11. The first meeting of the Chemical Review Committee (CRC) was convened in February 2005. At the meeting, experts considered 60 notifications for 14 chemicals that were candidates for inclusion in Annex III of the Convention. Building on the experience gained during the interim PIC procedure, they also reviewed and adopted a set of working procedures and policies to guide their work. The second meeting of the COP confirmed the 31 members of the CRC and elected a chair. The second meeting of the CRC is scheduled for February 2006 in Geneva, Switzerland.
12. In February 2005, the decision guidance documents for the 14 chemicals added to Annex III of the Convention by the first meeting of the COP were distributed to countries. In line with Article 10 of the Convention, countries were requested to submit their decisions regarding future import of these chemicals to the Secretariat within nine months. These decisions will be published in the PIC Circular in December 2005.
13. In response to the decision of the first meeting of the COP, a programme for the regional delivery of technical assistance was developed and implemented. The programme has focused on working with individual countries and small groups of countries with a view to facilitating the development of national plans for the ratification and/or implementation of the Convention. A key element to the success of this programme has been the FAO regional and sub-regional offices. In particular, input from the Regional Plant Protection Officers has helped to identify regional differences in approaches to technical assistance and opportunities to build on existing institutions and activities such as the Asia and Pacific Plant Protection Commission (APPPC) and the Sahelian Pesticides Committee (CSP) established under the Permanent Inter-State Committee on Drought Control in the Sahel (CILSS).
14. Article 19 of the Convention states that the secretariat function for the Rotterdam Convention shall be performed by the Executive Director of UNEP and the Director-General of FAO, subject to such arrangements as shall be agreed by them and approved by the COP. The first meeting of the COP took two decisions relevant to the secretariat function. In the first, it accepted the offer of the Governments of Italy and Switzerland to host jointly the Secretariat of the Rotterdam Convention in the cities of Geneva and Rome. In the second, it invited the Executive Director and the Director-General to make arrangements for the performance of the secretariat functions, possibly based on the same elements as in the earlier arrangements, and to present it to the COP for consideration and approval, if possible, at its second meeting. It also invited the Executive Director and the Director-General to continue to perform the secretariat functions for the Convention based on the existing arrangements until the COP has approved the new arrangements.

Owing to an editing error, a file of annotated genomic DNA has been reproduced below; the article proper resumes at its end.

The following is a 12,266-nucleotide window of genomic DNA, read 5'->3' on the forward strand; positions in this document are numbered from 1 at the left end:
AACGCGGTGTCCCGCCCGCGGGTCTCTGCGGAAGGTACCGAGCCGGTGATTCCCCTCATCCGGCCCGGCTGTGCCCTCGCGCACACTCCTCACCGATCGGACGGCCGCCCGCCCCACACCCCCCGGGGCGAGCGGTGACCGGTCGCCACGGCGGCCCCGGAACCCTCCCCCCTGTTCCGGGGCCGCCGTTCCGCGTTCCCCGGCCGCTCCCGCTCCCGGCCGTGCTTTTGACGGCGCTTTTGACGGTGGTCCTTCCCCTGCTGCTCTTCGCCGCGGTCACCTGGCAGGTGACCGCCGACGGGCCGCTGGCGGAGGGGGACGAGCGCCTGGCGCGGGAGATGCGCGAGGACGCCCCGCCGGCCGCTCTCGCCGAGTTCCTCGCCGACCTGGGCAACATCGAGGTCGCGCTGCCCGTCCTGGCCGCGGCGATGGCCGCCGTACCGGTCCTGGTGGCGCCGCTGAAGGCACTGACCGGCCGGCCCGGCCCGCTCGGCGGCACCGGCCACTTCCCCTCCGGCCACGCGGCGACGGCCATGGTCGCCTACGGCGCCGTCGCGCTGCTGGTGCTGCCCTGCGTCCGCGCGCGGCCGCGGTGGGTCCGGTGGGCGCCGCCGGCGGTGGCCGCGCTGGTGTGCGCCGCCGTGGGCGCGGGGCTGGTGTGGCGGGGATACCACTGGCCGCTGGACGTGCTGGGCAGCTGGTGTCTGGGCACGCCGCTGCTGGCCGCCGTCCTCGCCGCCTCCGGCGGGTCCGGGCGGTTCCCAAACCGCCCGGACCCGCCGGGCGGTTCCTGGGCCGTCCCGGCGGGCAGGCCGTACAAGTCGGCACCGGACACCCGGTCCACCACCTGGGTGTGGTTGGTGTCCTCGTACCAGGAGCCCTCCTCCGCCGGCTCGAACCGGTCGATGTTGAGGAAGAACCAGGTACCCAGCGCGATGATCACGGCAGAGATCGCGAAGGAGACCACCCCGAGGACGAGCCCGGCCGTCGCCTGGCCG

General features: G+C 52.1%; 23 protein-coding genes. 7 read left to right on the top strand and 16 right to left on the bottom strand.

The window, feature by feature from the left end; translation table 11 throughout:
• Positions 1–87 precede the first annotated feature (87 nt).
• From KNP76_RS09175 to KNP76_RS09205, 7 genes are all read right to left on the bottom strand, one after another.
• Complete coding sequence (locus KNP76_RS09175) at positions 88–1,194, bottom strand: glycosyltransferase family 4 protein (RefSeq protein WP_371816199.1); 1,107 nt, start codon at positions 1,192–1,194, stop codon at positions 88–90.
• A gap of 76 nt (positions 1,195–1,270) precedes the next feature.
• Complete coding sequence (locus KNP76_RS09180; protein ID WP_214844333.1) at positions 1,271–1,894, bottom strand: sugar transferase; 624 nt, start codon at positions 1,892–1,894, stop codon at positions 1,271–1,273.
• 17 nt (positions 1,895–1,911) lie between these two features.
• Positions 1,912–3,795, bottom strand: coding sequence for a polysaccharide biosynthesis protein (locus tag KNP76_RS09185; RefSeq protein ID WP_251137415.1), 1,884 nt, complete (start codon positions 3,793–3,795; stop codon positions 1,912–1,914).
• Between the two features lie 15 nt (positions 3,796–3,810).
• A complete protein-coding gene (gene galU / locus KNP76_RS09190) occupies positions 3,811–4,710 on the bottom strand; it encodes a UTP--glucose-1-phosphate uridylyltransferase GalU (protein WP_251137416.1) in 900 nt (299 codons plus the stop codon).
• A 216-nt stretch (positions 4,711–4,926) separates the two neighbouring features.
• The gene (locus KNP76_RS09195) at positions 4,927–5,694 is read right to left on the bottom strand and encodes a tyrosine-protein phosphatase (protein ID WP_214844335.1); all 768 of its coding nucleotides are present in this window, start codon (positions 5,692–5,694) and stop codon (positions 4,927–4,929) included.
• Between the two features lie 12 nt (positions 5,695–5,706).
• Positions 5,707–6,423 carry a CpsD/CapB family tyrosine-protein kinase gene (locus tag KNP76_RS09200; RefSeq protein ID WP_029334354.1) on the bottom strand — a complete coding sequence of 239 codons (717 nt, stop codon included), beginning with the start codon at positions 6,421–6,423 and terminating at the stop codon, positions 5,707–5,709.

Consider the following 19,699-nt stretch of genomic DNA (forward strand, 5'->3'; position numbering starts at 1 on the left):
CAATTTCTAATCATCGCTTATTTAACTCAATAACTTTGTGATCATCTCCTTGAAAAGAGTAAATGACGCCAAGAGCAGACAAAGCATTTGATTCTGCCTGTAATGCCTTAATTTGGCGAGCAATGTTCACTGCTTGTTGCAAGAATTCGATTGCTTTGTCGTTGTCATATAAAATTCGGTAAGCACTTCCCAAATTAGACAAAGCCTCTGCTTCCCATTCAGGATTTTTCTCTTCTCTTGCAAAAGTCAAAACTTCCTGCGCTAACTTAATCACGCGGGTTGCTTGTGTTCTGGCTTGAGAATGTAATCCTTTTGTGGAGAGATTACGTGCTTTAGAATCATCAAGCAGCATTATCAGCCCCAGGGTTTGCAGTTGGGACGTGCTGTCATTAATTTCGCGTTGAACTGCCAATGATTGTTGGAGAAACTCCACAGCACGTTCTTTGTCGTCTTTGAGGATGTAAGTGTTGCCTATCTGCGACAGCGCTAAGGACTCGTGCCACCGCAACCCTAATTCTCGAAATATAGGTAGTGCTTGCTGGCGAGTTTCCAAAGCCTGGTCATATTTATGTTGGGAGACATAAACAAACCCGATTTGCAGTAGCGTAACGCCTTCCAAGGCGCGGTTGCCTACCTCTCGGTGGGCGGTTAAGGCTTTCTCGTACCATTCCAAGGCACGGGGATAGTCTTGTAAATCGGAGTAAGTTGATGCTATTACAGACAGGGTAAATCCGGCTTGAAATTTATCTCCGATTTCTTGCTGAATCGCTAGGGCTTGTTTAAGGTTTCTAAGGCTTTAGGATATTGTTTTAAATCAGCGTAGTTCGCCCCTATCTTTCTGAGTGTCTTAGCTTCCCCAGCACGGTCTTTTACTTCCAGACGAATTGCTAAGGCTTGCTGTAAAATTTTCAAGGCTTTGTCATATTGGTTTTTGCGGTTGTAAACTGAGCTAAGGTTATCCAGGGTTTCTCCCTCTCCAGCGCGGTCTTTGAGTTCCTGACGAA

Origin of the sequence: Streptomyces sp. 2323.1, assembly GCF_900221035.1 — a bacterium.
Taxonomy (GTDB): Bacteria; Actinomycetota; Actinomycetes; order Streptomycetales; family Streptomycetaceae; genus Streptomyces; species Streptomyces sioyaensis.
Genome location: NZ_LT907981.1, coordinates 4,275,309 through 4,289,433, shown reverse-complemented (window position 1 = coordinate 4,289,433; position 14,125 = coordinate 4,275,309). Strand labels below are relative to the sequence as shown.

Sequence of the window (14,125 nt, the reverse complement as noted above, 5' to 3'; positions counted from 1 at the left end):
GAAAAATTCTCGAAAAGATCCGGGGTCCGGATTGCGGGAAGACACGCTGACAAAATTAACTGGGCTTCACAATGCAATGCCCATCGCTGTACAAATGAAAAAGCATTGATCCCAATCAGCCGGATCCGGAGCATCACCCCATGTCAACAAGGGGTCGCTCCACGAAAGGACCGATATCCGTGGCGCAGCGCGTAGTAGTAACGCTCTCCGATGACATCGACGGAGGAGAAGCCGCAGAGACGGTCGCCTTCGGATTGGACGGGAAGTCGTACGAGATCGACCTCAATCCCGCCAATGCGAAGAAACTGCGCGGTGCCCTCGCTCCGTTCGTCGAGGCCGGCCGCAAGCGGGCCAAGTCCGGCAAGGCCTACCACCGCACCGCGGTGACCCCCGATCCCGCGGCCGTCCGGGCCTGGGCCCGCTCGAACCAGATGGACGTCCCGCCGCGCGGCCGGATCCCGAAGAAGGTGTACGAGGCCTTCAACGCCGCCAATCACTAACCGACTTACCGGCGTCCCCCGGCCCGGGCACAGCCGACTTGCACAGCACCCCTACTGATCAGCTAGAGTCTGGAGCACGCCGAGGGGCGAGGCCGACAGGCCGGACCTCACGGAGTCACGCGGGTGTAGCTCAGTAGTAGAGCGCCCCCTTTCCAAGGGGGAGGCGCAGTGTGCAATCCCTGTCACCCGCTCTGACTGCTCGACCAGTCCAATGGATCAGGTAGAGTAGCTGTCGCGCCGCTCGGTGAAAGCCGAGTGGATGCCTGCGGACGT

15. The Executive Director and the Director-General have developed a Memorandum of Understanding (MoU) concerning the arrangements to perform jointly the Secretariat Functions for the Rotterdam Convention, based on the arrangements in place since 1992. This has included the opening of two trust funds within FAO, a General Trust Fund to cover the costs of the Secretariat and a Voluntary Special Trust Fund for the costs of participants travel to meetings of the COP and for technical assistance.
16. The arrangements for the performance of secretariat functions and the MoU between FAO and UNEP were presented to the second meeting of the COP for consideration and approval. The COP approved the arrangements proposed by the Executive Director of UNEP and the Director-General of FAO for the performance of the secretariat functions to be concluded on the basis of the Memorandum of Understanding. It also decided to review these arrangements at its future meetings, if necessary.
17. It is envisaged that FAO and UNEP would sign the MoU, as approved by the second meeting of the COP.
18. The COP also approved a budget for 2006 and an indicative scale of assessment for the apportionment of expenses. The support of FAO to the implementation of the Convention was recognized. The Governing Bodies of UNEP and FAO were invited to continue their financial support for the operation of the Convention and its secretariat in 2006.
19. The third meeting of the Conference of the Parties is scheduled to take place in September 2006 in Geneva, Switzerland.
1 “Report of the United Nations Conference on Environment and Development,” (UNCED) Rio di Janeiro,Brazil 1992.
2 CL 107/REP, 1994, paras 44-50.
3 C 1997/REP (29th), paras 64-69.
4 C 1999/REP (30th), paras 72-76.